How to Observe
The baron lives in his castle, on a rock or some other eminence, whence he can overlook his domains, or where his ancestor reared his abode for purposes of safety. During this stage of society there is little domestic refinement and comfort. The furniture is coarse; the library is not tempting; and the luxurious ease of cities is out of the question. The pleasures of the owner lie abroad. There he devotes himself to rough sports, and enjoys his darling luxury, the exercise of power. Within the dwelling the wife and her attendants spend their lives in handiworks, in playing with the children and keeping them in order, in endless conversation on the few events which come under their notice, and in obedience to and companionship with the priest. While the master is hunting, or gathering together his retainers for the feast, the women are spinning or sewing, gossiping, confessing, or doing penance; while the priest studies in his apartment, shares in the mirth, or soothes the troubles of the household, and rules the mind of the noble by securing the confidence of his wife. Out of doors, there are the retainers, by whatever name they may be called. Their poor dwellings are crowded round the castle of the lord; their patches of arable land lie nearest, and the pastures beyond; that, at least, the supply of human food may be secured from any enemy. These portions of land are held on a tenure of service; and, as the retainers have no property in them, and no interest in their improvement, and are, moreover, liable to be called away from their tillage at any moment, to perform military or other service, the soil yields sorry harvests, and the lean cattle are not very ornamental to the pastures. The wives of the peasantry are often left, at an hour's warning, in the unprotected charge of their half-clothed and untaught children, as well as of the cattle and the field. The festivals of the people are on holy days, and on the return of the chief from war, or from a pre-eminent chase.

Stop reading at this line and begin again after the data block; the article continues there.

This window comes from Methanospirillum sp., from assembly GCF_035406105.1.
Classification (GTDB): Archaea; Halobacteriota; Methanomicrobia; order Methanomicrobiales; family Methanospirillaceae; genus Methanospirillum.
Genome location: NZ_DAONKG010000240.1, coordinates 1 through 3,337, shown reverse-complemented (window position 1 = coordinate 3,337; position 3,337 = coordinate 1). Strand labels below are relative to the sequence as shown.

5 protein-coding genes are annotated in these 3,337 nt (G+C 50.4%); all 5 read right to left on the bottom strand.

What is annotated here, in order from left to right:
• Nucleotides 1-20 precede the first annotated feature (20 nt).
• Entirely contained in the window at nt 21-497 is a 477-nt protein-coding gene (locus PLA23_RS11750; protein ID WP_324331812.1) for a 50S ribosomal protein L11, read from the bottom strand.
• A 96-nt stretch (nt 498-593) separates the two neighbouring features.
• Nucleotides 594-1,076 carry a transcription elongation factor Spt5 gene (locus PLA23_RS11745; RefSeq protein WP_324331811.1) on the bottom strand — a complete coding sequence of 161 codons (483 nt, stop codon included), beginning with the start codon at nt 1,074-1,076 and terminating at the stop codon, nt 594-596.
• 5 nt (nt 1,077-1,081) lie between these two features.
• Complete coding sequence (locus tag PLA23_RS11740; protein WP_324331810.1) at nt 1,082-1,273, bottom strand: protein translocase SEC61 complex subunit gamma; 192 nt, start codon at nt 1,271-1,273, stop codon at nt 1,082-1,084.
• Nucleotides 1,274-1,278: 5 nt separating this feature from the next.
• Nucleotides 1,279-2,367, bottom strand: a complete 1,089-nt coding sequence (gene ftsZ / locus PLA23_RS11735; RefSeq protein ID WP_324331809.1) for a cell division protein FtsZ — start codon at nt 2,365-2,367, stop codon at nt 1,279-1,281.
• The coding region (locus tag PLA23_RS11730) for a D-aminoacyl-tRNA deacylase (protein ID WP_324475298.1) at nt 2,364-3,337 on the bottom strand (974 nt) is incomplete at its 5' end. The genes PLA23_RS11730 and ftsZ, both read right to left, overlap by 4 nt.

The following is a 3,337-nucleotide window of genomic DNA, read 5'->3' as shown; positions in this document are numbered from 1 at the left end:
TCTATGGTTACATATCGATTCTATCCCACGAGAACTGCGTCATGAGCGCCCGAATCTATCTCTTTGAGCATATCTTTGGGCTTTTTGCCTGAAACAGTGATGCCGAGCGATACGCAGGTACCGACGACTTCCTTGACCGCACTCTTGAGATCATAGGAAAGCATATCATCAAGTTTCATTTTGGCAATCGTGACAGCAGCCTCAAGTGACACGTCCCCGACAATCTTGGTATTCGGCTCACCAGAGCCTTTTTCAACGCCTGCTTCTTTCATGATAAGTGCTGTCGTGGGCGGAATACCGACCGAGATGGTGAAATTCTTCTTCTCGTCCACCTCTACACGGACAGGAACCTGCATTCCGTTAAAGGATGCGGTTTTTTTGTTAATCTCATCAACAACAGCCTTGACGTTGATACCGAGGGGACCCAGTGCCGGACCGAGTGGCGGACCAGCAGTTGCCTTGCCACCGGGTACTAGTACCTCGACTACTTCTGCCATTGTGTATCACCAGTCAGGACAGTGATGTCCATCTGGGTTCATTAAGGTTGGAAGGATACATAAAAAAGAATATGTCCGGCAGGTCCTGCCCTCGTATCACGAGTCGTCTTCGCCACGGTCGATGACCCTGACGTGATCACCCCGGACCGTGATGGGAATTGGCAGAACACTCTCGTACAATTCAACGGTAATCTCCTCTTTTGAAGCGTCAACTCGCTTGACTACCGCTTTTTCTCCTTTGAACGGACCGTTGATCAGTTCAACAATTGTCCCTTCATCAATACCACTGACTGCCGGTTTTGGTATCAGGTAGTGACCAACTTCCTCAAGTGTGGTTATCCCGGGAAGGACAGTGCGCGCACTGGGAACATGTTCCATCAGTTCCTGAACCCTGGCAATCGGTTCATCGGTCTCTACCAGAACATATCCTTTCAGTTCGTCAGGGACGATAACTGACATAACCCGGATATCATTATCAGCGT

Now, what must be the morals of such a district as this? And, it may be added, of the whole country of which it forms a part? For, if there be one feudal settlement of the kind, there must be more; and the society is in fact made up of a certain number of complete sets of persons—of establishments like this. There is no need to go back some centuries for an original to the picture: it exists in more than one country in Europe now.
This kind of society is composed of two classes only; those who have something, and those who have nothing. The chief has property, some knowledge, and great power. With individual differences, the chiefs may be expected to be imperious, from their liberty and indulgence of will; brave, from their exposure to toil and danger; contemptuous of men, from their own supremacy; superstitious, from the influence of the priest in the household; lavish, from the permanency of their property; vain of rank and personal distinction, from the absence of pursuits unconnected with self; and hospitable, partly from the same cause, and partly from their own hospitality being the only means of gratifying their social dispositions.
The clergy will be politic, subservient, studious, or indolent, kind-hearted, effeminate, with a strong tendency to spiritual pride, and love of spiritual dominion. It will be surprising, too, if they are not driven into infidelity
by the credulity of their pupils.
The women will be ignorant and superstitious, for want of varied instruction; brave, from the frequent presence or promise of danger; efficient, from the small division of labour which is practicable in the superintendence of such a family; given to gossip and uncertainty of temper, from the sameness of their lives; devoted to their husbands and children, from the absence of all other important objects; and vain of such accomplishments as they have, from an ignorance of what remains to be achieved.